History of the Cause and the Institute
 

The Martinus Cause
Martinus used the term ”the cause” as a collective term for the interest and the various activities that are connected to his spiritually scientific work. The reason for this rather neutral term has unboubtedbly been that he wanted to stress the free nature of his spiritual work. It was important for him that “the cause” was borne solely by a common interest in his spiritual science -  without any kind of organised movement, membership or association.

 
Martinus with supporter of his cause, March 1953

90 years - and still growing
The cause had its 90th anniversary in 2011, it having begun with Martinus’ cosmic initiation in 1921. In the years that followed he created the basis for his description of the spiritually scientific world picture that he was to impart to the world.

During this period he made contact with the first circle of people who were interested in his work. They supported him so that he could pursue his lifelong task of imparting his cosmic analyses to the general public.

He gave his first public lecture in 1930. The first volume of his main work Livets Bog (The Book of Life) was published in 1932. Since then the cause has grown quietly, and today there are people interested in it in many countries all over the world. Some of his books are translated into 20 languages, and a number of extensive informative and study activities have arisen at home and abroad. One can hear more about Martinus’ cosmic initiation, the support he received during the initial phase, and the later development of the cause in the lecture Om mig selv, min mission og dens betydning  (On myself, my mission and its significance) (in Danish only).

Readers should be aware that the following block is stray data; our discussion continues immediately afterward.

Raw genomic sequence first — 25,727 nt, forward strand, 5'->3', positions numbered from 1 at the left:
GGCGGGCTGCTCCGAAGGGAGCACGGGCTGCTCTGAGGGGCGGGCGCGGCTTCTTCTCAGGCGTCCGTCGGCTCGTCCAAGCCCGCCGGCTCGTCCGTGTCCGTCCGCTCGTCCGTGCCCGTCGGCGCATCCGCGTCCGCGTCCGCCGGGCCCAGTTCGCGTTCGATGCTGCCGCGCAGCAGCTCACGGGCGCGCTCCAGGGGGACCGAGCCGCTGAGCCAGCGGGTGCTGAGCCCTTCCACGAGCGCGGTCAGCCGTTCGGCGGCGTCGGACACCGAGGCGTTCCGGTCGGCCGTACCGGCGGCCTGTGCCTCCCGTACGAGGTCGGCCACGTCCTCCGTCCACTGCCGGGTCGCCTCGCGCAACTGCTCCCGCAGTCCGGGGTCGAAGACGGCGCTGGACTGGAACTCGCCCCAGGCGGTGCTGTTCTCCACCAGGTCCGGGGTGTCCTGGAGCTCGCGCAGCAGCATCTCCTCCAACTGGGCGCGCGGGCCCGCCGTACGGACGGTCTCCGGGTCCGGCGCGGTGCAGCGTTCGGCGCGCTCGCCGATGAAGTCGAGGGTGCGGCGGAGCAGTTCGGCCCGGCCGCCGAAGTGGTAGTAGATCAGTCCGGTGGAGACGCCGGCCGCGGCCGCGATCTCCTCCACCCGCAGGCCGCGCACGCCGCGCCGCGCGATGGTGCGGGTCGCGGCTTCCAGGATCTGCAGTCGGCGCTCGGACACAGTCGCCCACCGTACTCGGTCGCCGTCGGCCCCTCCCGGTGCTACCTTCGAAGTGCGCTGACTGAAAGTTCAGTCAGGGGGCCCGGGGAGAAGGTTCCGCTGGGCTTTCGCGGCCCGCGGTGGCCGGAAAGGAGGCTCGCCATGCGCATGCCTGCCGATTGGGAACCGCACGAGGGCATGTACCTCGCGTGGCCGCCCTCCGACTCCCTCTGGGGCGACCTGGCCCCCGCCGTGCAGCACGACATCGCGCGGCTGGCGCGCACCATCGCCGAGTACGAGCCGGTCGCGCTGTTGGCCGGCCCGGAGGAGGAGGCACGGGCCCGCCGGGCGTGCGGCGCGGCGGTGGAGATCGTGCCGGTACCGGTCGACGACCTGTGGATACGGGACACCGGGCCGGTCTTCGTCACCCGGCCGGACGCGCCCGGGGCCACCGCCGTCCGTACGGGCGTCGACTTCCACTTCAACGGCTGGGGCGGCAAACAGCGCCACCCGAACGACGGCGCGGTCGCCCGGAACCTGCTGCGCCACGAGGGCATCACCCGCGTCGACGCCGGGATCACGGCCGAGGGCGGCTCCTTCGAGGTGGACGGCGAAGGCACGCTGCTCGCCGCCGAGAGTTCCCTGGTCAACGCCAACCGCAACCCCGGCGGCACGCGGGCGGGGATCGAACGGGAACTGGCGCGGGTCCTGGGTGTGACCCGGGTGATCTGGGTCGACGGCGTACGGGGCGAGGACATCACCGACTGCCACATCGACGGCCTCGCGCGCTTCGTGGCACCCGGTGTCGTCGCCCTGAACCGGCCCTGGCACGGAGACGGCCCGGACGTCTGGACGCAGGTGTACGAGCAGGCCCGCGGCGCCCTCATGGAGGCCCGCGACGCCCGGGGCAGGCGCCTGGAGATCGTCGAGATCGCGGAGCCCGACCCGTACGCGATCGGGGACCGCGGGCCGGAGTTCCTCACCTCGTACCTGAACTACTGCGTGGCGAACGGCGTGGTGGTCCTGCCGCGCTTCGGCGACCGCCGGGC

Members of the audience in the Institute’s lecture hall, approx. 1943

Livets Bog's Bureau
The cause’s first centre was very modest. In 1932 Martinus and his first permanent co-worker set up a little office that they called ”Livets Bog’s Bureau”. It was in a flat in Frederiksberg, Copenhagen. When the interest in hearing about the cosmic world picture grew during the 1930s, the bureau later moved to larger premises where there was more space for study circles and lectures. Concurrently with the activities in Copenhagen a course and holiday camp was established in Klint near Nykøbing Sjælland, where many course participants come during the summer. In 1943 Martinus took over the property at Mariendalsvej 94-96 in Frederiksberg.

Martinus giving a lecture in the lecture hall at the Institute, 1943
 

The Institute on Mariendalsvej
The new property was inaugurated with a lecture by Martinus on 3rd October 1943. 400 people enrolled for the lecture, so it had to be held twice. For almost 40 years the property was Martinus’ permanent residence and place of work. At the same time it was the framework -  as it is today  -  for practical tasks such as the publication of books, the editing of the magazine, lectures and study circles etc. In 1945 the Institute was given its official name, which is still used today, namely “The Martinus Institute of Spiritual Science” or the shorter form “The Martinus Institute”. In 1956 the Institute became a non-profit-making private foundation.

 
The Institute’s printing works in the 1950s

Daily life at the Institute